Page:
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This new ‘whole body’ MRI is better for cancer patients

MRIBy Brad Broker

A new imaging technique that can scan a patient’s entire body can also reveal exactly where cancer is affecting the bones and help doctors guide their course of treatment.

The new type of magnetic resonance imaging (MRI) scan could improve care for a type of myeloma — one of the most common forms of blood cancer — and reduce reliance on bone marrow biopsies, which can be painful for patients and often fail to show doctors how far the disease has spread. The new scan was able to visualize cancer in almost all bones in the body, with only the skull remaining difficult to image partly because of the frequency of metal dental implants and fillings.

In the study published today in the journal Radiology, 26 patients had whole-body, diffusion-weighted MRI scans before and after treatment. In 86% of cases, experienced doctors trained in imaging were able to correctly identify whether patients responded to treatment. The doctors also correctly identified those patients who weren’t responding to treatment 80% of the time.

“This is the first time we’ve been able to obtain information from all the bones in the entire body for myeloma in one scan without having to rely on individual bone X-rays,” said Professor Nandita deSouza of The Institute of Cancer Research. “It enables us to measure the involvement of individual bones and follow their response to treatment.”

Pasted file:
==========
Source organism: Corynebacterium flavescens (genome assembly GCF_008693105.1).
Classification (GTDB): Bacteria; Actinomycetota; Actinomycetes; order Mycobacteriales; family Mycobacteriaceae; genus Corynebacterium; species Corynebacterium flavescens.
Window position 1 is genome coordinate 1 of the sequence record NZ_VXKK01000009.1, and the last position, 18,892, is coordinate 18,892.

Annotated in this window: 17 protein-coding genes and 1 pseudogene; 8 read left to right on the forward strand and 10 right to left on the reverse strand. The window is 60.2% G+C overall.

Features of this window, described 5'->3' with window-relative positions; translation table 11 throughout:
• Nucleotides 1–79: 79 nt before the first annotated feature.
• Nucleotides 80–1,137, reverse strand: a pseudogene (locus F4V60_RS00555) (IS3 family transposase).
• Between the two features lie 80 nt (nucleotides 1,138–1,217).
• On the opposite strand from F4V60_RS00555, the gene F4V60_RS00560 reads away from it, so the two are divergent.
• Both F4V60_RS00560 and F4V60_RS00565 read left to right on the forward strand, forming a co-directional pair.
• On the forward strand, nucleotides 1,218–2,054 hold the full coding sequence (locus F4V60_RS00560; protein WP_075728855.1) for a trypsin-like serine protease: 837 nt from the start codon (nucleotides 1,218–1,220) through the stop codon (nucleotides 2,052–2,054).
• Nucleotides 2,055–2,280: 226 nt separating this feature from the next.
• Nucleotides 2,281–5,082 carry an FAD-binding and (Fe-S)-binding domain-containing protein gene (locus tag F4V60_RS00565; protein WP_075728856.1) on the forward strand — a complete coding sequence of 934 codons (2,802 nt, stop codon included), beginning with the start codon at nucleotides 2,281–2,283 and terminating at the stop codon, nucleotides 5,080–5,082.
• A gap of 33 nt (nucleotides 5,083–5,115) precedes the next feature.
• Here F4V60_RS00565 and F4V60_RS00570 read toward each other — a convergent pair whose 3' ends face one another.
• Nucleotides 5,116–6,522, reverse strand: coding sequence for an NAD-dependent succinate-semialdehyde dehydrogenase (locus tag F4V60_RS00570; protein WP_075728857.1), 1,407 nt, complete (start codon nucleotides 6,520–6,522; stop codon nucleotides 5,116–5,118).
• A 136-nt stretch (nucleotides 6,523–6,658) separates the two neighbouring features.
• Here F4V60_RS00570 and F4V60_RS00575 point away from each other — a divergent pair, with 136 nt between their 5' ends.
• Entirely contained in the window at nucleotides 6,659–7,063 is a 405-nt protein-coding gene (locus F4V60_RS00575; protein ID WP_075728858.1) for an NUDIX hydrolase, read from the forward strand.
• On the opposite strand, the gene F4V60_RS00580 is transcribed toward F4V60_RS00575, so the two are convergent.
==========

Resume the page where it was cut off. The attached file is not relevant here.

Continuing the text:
Using the scanning technique, doctors could pinpoint exactly where the cancer was in the bones, with the results available immediately. Conventional tests include bone marrow biopsies and blood tests but neither shows accurately where the cancer is present in the bones. “The results can be visualized immediately; we can look on the screen and see straight away where the cancer is and measure how severe it is,” said deSouza.

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